The excitement of the beginning of Jesus' ministry is writ large in this chapter. Jesus is healing and curing, throwing out demons and preaching to great multitudes. The opposition is also growing, but Jesus silences them in direct confrontations and unclean spirits are declaring Him to be the Son of God. He has likewise empowered His disciples to "be with Him" and "to go out (apostle) to proclaim the message and have authority over demons." In the aftermath, He goes home, but the crowds make it impossible to eat.
The cost of Messiah ministry is being too busy to eat. Here is another dilemma for anyone serious about following Jesus and going out in His Name. There is no easy line to be drawn, the needs are always mulitplying and one is hard pressed to meet basic personal needs. It impacts one's family life and the "world" renews its offensive against the Kingdom. His family declare Him crazy in response to the huge crowd interrupting dinner. Mark gives us no more information about what must have been an incredibly painful family conflict (in a culture which overvalues family as the source of identity and personhood). However, a new layer is added as the theological elite (Scribes) sharpen the attack saying He casts out demons by Beelzebul.
Jesus' response is a delightful display of logic. [We all do well, in this age of Twitter and FaceBook to test what we are saying.] Jesus says that if Satan is against Satan then the problem of Evil is about to self destruct. Next, in a self-reference, He says that if you are going to plunder a strong man you need to be a Stronger Man. Exorcisms is plundering Satan. Jesus is the Stronger One. The failure to recognize God's deliverance in Jesus is a fatal flaw. The Holy Spirit is present and active. The sick are healed and the demonic are delivered. People, even common folks, are being invited to reorder their lives in trust of God. The opposition, which is calling this saving work of God (active Holy Spirit) demonic, have cut off any hope. If you reject the doctor and send her away, you cannot be cured. It is an unforgivable error, because the forgiveness is cut off!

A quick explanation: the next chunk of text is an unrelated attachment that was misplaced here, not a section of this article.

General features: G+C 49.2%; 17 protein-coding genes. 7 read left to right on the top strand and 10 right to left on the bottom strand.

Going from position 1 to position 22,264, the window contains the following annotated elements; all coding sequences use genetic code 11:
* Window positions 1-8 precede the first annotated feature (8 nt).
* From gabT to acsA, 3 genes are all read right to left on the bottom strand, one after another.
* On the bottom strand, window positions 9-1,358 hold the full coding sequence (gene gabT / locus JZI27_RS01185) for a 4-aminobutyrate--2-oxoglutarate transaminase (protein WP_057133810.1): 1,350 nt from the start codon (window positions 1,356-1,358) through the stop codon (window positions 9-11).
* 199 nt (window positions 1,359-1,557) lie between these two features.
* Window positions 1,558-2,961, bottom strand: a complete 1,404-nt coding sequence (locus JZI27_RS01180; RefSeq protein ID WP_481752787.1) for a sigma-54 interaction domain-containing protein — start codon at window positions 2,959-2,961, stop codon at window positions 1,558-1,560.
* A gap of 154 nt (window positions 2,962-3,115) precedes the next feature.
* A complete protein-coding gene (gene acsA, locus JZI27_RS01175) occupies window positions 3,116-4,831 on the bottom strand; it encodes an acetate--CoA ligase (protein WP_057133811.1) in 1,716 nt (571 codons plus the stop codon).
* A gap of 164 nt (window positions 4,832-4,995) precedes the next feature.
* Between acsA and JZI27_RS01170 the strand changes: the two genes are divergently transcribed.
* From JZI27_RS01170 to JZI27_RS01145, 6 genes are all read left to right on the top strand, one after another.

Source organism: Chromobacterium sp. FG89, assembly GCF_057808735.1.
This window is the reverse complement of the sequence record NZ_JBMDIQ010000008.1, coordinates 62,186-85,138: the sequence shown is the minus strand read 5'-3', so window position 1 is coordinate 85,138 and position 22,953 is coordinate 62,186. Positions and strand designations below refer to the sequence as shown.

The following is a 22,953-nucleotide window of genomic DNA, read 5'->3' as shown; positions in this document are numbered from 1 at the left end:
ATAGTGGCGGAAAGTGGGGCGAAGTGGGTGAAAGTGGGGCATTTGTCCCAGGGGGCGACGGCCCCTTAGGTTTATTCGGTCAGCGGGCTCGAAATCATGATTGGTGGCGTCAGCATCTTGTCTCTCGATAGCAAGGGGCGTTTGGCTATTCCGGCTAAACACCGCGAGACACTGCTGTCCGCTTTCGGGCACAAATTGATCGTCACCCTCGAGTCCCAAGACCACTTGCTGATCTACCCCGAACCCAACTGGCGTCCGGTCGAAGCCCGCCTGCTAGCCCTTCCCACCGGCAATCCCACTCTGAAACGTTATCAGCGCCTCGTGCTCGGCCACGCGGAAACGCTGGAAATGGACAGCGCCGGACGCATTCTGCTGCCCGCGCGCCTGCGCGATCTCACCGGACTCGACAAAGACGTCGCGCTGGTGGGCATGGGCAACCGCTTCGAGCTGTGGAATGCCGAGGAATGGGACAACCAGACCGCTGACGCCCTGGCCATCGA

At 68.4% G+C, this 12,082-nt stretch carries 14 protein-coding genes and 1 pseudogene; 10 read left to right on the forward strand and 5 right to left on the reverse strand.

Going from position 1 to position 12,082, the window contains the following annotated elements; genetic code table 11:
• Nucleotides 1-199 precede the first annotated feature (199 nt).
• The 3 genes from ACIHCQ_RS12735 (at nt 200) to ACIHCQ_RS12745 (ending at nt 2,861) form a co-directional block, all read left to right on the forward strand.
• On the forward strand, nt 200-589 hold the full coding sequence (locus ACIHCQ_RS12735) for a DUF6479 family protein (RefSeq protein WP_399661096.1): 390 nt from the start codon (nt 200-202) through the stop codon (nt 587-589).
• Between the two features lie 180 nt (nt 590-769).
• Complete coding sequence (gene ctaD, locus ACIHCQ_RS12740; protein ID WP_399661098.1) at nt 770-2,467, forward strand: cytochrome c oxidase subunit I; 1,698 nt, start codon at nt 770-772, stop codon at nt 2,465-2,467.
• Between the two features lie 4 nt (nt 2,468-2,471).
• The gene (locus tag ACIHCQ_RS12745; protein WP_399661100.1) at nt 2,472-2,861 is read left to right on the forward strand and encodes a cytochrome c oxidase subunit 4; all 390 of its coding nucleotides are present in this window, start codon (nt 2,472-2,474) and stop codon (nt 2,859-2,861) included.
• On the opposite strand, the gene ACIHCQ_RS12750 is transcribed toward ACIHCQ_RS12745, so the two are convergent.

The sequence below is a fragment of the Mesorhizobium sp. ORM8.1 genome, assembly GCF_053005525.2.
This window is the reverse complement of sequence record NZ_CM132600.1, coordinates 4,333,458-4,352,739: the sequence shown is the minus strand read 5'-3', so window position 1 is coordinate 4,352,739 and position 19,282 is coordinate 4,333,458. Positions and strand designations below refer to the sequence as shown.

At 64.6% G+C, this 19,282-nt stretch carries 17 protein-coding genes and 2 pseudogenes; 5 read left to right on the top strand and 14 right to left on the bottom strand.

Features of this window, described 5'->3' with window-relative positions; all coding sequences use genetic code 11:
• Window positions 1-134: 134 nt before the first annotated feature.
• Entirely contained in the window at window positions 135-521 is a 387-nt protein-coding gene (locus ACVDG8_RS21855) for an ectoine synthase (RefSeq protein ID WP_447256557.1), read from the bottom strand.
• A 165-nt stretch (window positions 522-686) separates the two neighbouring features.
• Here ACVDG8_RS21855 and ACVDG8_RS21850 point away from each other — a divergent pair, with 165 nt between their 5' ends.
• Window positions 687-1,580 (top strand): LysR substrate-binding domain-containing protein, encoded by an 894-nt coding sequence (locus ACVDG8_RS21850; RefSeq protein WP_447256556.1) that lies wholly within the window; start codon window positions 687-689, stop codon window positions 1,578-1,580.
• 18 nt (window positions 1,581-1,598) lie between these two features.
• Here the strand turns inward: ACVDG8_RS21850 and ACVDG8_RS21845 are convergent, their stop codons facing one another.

The cost of being Jesus, and by extension to be a Jesus Follower and a member of the church/Body, is huge. He is the Savior, reaching out to others and addressing their needs, sending us to do the same. It will generate the worst kind of reaction from family and those opposed to Jesus. In our age, this resistance is growing more and more strident. No way to avoid it. Jesus said, "follow me," then He said, "go in Me." Chosen...
What is the Holy Three God saying to us? What am I hearing? What should I do in response?
The Office Lectionary provides us readings from three different Books, each one a theological entity. The juxtaposition of the three readings interact with each other within our minds and hearts. They illustrate that being chosen has a shadow side, one might call it the "cost of the gift." I have long believed that "nothing is for free"---their is always a cost. Remember, the cost of the Kingdom is "everything" (its like carrying a cross and dying) but it is worth infinitely more than the everything we have. The shadow side is cost, but the bright shining light is the cost is nothing to the glory to be revealed.
I should be aware that grace is not free in every sense of the word.
I should act to embrace my mission as a servant of God's people, bringing salvation to those entrusted to me, and providing the physical needs of those near and far through generous alms. I must live a life in Jesus and not let the opposition take me from the life as a chosen one. It is a cruciform existence but God prevails in resurrection love. So respond to the Call and live as a Chosen, but expect there is a shadow side!